The murmur of the snarkmatrix…

Gavin Craig § Matching cuts / 2014-08-31 16:33:56
Tim Maly § Sooo / 2014-08-27 01:35:19
Matt § Sooo / 2014-08-25 02:10:30
Tim § Sooo / 2014-08-25 00:49:38
Robin § Sooo / 2014-08-21 20:47:35
Doug § Sooo / 2014-08-21 20:40:50
Tim § Sooo / 2014-08-21 18:23:13
Gavin § Sooo / 2014-08-21 18:10:44
Robin § Sooo / 2014-08-21 18:06:14
Bob Stepno § The structure of journalism today / 2014-03-10 18:42:32

On Leadership
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20050717_leaders.jpg

I read the latest Harry Potter book this weekend. And I don’t think it’s giving anything away to say that the big theme of this volume is leadership.

I also just read a book called “The Crazed” by Ha Jin, which is not about leadership so explicitly, but is certainly about moral courage and guidance. (It takes place in China in the lead-up to the massacre at Tiananmen Square, if that’s any indication.)

So I have been thinking a bit about moral leadership today. And, to my distress, as I look around the world, around the public sphere, I can’t find any.

At least not the kind I want.

(Note: A cut-and-pasted line from Harry Potter in the extended entry. It doesn’t give anything away, but fair warning all the same!)


I’m talking about Dumbledore-class leaders, here. Not idealogues, scolds, or tacticians, but wise, experienced adults.

In his essay Politics as Vocation, Max Weber describes the English prime minister William Gladstone‘s rise to power like this:

What brought this machine to such swift triumph over the notables was the fascination of Gladstone’s ‘grand’ demagogy, the firm belief of the masses in the ethical substance of his policy, and, above all, their belief in the ethical character of his personality.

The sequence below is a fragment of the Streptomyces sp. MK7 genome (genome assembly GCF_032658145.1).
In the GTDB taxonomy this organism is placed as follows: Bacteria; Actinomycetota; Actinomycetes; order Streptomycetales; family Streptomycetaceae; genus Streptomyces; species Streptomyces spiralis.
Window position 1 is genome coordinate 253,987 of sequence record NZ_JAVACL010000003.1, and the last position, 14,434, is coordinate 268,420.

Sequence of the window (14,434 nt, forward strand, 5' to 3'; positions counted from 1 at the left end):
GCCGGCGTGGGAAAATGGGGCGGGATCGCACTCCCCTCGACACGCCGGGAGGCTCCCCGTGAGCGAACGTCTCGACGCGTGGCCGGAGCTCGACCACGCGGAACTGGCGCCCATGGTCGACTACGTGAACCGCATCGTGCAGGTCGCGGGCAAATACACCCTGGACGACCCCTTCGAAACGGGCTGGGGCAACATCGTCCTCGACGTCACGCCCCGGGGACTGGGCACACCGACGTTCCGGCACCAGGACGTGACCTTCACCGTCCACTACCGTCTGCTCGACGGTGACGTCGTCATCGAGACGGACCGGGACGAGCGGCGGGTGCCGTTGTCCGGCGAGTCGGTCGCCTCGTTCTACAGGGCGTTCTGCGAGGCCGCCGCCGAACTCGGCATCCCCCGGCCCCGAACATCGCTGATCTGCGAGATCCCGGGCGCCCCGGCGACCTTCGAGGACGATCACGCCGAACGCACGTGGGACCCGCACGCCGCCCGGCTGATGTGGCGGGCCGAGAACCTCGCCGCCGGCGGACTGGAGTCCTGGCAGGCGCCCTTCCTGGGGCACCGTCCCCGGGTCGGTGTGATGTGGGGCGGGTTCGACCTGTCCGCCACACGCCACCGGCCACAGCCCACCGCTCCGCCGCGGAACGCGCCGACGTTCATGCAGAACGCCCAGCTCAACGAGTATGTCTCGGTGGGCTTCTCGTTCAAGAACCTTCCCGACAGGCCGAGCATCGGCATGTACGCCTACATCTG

Now, George W. Bush engages in very effective grand demogogy, for sure. But do “the masses” believe in the ethical substance of his policy? I don’t think half a mass counts. And I don’t think it’s too much to ask for somebody — not necessarily a politician, but somebody — who can muster more than that.

There’s a scene in “The Half-Blood Prince” that ends like this:

There was a long pause.

“Well, it is clear to me that he has done a very good job on you,” said Scrimgeour, his eyes cold and hard behind his wire-rimmed glasses. “Dumbledore’s man through and through, aren’t you, Potter?”

“Yeah, I am,” said Harry. “Glad we straightened that out.”

Jeez, I can’t even tell you how much I want that: Somebody great of heart, full of flinty phronesis and maturity, who deserves some allegiance.

Buuut I’m just not spotting any Dumbledores or Gandalfs. No Jed Bartlets or President Roslins either.

So, two questions for the Snarkmatrix:

1. Am I overlooking somebody? A public figure anywhere in the world with some moral gravity?